For as long as mankind has existed, the Corvette has stayed true to its roots; Front-mounted engine with a rowdy cross-plane crank producing that sweet American V8 sound we all know and love.This all changed when Chevrolet decided the Corvette will switch to a mid-engine platform with a flat-plane crank engine, meaning the sweet V8 sound we all know and love will start to sound, and perform, more like the V8 supercars from across the pond.
The switch from the traditional front-mounted engine layout was decided by Chevy’s engineers due to the previous generation’s C7 platform having reached its peak potential. In an online interview with Josh Holder, the C8 Program Engineer Manager, he described the C8 as being, “able to connect that kind of power and torque to the road, which is something very special [because] it will expand the performance envelope now with this architecture”. This quote confirms the reason for the switch to the mid-engine platform, and he continues on to claim, “We’ve been trying to do this for a while”.
While it’s true that no other production Corvette has been mid-engined, there has been a total of nine mid-engine prototypes since 1960. Here’s a quick list in order of when they were developed:
One of the first prototypes for a mid-engined Corvette revealed in 1960, just 7 years after the Corvette debuted.
XP-880 Astro II
A car designed and built in 1968 to become a race car in order to compete with the boom in automakers switching to mid-engined race cars. Due to a lack of interest and support by General Motors and a lack of quality parts, this prototype was doomed from the start but aimed to improve and develop a serious prototype for the following couple of years.
XP-882 Mid-Engine Corvette Prototype
Appearing at the New York auto show on April 2nd, 1970, it set out to fix all the mechanical issues that plagued the previous prototype, and actually set off a wave of support which almost brought it to full-scale production, but ultimately failed and was abandoned for what is now known as the C3 Corvette body style, the third generation.
This 1973 Corvette concept was accompanied by an equally untraditional rotary engine, completely straying away from the traditional powerful V8, and was built on a Porsche 914/916 chassis that was cut to be slightly shorter. Ultimately, General Motors decided they didn’t want this prototype in production due to the later Chevrolet Vega being the target for the first two-rotor vehicle for Chevrolet.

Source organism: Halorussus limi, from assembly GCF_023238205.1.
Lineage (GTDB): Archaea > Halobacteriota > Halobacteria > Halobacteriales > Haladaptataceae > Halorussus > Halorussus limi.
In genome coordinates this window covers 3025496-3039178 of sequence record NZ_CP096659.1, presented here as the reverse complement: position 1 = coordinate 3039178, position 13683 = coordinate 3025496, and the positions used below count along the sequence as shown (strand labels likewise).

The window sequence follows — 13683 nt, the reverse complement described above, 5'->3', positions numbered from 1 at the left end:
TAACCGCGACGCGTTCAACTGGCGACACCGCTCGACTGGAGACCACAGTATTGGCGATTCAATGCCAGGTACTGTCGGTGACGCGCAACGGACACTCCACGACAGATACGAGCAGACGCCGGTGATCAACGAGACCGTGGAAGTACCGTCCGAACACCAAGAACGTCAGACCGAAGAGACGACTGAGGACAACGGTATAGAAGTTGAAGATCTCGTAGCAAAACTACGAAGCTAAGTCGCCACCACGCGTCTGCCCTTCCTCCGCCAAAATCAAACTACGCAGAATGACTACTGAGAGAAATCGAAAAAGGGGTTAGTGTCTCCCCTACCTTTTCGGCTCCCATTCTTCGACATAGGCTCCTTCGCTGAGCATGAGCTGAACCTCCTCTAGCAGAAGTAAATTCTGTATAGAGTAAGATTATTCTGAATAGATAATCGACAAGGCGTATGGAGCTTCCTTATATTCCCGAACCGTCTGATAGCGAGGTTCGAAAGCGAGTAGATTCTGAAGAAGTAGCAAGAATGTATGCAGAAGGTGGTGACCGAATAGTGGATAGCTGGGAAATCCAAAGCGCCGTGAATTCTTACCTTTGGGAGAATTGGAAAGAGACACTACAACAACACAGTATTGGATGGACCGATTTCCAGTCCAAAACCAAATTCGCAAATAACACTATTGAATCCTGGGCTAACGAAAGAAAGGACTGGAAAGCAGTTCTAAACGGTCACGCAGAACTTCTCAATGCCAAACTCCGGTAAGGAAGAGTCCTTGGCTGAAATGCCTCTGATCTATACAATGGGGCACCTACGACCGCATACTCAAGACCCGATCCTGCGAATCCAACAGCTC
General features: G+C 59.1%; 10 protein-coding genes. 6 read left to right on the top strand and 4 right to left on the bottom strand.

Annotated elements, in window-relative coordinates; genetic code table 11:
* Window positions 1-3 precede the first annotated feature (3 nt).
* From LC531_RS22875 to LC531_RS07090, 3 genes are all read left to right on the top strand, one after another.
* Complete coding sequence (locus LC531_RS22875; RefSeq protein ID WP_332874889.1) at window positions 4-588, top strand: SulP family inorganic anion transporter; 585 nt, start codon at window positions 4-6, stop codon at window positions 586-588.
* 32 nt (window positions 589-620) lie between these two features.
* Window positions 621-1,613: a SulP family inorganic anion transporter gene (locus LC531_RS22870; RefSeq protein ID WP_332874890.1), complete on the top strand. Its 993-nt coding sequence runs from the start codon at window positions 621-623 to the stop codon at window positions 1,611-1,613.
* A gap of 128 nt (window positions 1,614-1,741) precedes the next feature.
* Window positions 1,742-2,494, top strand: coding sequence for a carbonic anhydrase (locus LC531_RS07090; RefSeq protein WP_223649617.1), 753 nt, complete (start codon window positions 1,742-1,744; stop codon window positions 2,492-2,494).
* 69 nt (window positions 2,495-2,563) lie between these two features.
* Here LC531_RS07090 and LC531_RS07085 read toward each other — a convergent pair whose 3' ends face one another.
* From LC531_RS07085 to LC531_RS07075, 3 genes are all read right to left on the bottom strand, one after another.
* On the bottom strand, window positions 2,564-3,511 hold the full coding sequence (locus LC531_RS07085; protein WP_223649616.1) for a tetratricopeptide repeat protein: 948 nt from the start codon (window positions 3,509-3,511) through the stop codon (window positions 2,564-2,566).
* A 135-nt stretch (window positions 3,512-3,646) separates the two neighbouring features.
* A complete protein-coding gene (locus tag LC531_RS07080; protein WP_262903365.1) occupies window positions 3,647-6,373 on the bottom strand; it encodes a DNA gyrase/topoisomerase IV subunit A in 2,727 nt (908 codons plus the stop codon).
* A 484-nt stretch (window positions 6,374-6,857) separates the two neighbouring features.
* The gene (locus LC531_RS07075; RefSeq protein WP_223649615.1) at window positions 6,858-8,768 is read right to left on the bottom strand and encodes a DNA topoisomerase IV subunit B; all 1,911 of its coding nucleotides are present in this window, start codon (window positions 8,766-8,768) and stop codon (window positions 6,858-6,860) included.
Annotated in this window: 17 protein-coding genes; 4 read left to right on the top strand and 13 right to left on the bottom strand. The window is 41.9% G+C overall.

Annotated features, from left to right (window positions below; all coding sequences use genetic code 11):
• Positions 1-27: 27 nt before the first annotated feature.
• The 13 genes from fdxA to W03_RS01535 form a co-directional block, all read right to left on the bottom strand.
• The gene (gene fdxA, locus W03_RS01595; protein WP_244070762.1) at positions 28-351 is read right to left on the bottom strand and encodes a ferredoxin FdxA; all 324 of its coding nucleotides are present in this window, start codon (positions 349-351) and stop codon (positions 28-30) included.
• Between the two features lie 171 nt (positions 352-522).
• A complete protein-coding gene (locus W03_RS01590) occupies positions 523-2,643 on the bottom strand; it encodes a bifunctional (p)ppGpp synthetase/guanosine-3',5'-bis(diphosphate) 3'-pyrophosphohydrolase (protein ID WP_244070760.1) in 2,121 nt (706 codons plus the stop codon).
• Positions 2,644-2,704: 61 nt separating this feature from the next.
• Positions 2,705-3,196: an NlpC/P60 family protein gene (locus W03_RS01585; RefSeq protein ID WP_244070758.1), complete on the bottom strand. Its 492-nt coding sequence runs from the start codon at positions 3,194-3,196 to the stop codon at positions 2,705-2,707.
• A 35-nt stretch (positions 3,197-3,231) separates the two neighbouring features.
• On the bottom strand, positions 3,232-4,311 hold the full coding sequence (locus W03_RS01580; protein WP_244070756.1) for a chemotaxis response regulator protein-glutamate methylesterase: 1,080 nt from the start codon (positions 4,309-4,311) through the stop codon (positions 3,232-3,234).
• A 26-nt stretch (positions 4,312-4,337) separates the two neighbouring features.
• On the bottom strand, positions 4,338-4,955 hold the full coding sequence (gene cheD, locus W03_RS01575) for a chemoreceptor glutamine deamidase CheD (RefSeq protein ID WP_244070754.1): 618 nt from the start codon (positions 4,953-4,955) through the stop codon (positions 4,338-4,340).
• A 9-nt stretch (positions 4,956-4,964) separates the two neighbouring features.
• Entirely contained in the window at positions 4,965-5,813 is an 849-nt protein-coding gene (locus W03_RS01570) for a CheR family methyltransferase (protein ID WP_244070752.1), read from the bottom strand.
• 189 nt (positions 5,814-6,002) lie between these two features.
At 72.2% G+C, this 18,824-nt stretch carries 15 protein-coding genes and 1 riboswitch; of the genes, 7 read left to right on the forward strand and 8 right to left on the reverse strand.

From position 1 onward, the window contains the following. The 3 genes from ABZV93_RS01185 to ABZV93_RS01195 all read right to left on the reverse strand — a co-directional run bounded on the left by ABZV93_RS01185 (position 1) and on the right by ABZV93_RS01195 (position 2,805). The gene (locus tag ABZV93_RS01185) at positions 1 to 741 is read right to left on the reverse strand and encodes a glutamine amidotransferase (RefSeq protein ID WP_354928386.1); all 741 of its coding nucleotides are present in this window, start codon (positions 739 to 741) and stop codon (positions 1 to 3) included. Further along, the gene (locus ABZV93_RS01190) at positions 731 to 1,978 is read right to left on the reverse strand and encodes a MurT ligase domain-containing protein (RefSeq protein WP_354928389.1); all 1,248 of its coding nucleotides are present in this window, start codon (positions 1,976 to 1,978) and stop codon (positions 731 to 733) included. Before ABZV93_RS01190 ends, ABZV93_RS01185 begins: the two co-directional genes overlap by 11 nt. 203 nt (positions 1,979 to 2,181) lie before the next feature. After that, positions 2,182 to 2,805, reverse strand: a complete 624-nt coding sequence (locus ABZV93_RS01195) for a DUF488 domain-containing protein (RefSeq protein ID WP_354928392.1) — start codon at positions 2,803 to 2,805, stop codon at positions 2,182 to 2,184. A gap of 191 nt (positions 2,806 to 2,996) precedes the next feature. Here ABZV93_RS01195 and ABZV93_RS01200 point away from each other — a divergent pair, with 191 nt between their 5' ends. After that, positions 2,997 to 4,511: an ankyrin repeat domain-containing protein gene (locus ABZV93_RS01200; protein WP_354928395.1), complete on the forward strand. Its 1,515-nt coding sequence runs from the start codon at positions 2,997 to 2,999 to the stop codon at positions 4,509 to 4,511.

XP-895 Reynolds Aluminum Corvette Prototype
Based on the previous XP-882 body style, it was made to its exact specifications, except using only Aluminum for the body, and a 400 cubic inch V8 paired up with a Turbo Hydromatic transmission. Due to the high cost of the Aluminum body panels, and the low-quality parts being used, the car handled poorly and was not worth the cost for any further research and development.
Four-Rotor Corvette Prototype
Again using the previous chassis, this time paired with a four-rotor engine, and crazy Gullwing doors, the Four-Rotor Corvette Prototype was a very pretty looking car, but fell very flat on its face when it came to performance due to the Wankel engine’s design that gave it next to no torque, and a pitiful amount of horsepower.
The Aerovette was everything the Four-Rotor Corvette was, minus the four-rotor which was replaced by a 6.6 Chevy V8 and was supposed to become the fourth generation Corvette, the C4. The project itself was green-lit but because of cost and tradition, it instead was replaced by the less innovative C4 body style and powertrain.
The Corvette Indy was the Predecessor to the CERV III, and truly paved the way for the future prototype to get so close to actual production. Having debuted during the 1986 Detroit auto show, it greatly impressed the general public and General Motor’s higher-ups. Everyone truly anticipated the Corvette Indy to become the next generation of Corvette but were disappointed when the project went silent after the auto show.
The final mid-engine Corvette prototype, the 1990 CERV III, was the absolute closest to becoming a real production car. It served as the evolution from the previous Corvette Indy and included a healthy mix of state-of-the-art technology at all four corners, as well as traditional consumer tech. Everything about this car screamed supercar, like Lamborghini and Ferrari level supercar, which would have required a price tag to match. That would not have worked in GM’s favor when the Corvette’s staple price was relatively on the low-end, and the foreign car market was becoming a strong competitor against even the fastest domestic vehicles.